“We’re not at the estate anymore. This world belongs to the first drafts, and they’re dying because of you. Greymore is dying because of you!” I release the necklace. Darien’s temporal ridge cracks the glass as she falls against the mirror. She drops to her knees and curls into a fetal position over the floor. Her skin shrivels into a mask of anger, upsetting that perfect balance of neural connections between her brain and face. I gaze at the prisms of my cracked reflection to dampen the storm in my brain. “I’m sorry, I just… I need to hear you say it.”

“I didn’t even know I was pregnant. I put on a couple of pounds, yeah, but I thought I just inhaled too many cinnamon vapors.” She sits up and touches the blood on her head as if the sight were new to her. “I was backstage at Elliot’s show, and I had this pain in my back, then a few minutes later, out popped this greasy little thing.”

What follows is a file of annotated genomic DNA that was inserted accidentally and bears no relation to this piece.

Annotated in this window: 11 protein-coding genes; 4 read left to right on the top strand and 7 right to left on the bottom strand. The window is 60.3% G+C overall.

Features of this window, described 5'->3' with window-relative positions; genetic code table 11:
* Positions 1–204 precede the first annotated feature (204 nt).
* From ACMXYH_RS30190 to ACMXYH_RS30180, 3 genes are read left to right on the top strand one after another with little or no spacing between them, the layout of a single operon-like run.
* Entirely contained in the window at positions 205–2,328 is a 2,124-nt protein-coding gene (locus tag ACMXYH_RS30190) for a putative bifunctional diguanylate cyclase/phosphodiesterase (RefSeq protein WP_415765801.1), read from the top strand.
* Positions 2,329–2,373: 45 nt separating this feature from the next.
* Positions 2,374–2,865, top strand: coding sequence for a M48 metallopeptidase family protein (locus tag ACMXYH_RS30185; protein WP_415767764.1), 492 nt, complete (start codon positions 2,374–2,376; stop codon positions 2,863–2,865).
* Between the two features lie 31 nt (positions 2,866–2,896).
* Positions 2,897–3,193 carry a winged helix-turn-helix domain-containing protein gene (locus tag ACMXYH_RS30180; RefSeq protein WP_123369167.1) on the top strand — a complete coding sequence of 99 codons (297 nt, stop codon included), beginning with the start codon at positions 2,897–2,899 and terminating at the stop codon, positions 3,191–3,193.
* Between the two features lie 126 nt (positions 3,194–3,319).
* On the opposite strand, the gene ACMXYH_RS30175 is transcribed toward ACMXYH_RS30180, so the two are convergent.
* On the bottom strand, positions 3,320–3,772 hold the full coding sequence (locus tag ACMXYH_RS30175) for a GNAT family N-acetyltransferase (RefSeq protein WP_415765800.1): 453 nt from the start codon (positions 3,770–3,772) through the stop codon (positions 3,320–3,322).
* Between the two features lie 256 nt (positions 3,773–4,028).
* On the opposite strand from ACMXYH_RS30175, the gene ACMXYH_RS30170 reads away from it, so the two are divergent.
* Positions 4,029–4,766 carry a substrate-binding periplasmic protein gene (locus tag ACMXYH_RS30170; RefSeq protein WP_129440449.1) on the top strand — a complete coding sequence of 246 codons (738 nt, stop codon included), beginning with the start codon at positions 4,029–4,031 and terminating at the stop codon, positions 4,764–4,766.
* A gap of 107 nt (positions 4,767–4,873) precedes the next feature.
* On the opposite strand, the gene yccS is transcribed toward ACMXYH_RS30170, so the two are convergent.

“You had it right here?” I ask, my words tripping over the adrenaline.

“Ew, no, I wasn’t about to drip my amniotic goo all over the silk room,” Darien says, smothering her face with her palms. “So I went in the bathroom where the first drafts go and dropped the thing there.”

“Where is it?”

“Ugh, squeak much? Only bats can hear you when your voice gets that high.”

“Tell me!”

“The thing was dead, Tessa, I swear,” Darien says, the sound of her voice muted by heavy breaths.

My hands tremble, the puzzle pieces in my head assembling into a dark picture. I’m not sure I want to hear the rest, but I need to.

“It wasn’t crying. Babies cry, right? It’s what they do.” Darien straightens her shoulders and holds her head up, leaning on her social graces to keep from toppling. “Don’t look at me like that. I had an unsanctioned baby in my arms. You saw how angry Atherton was. If I hadn’t gotten rid of it, he would have.”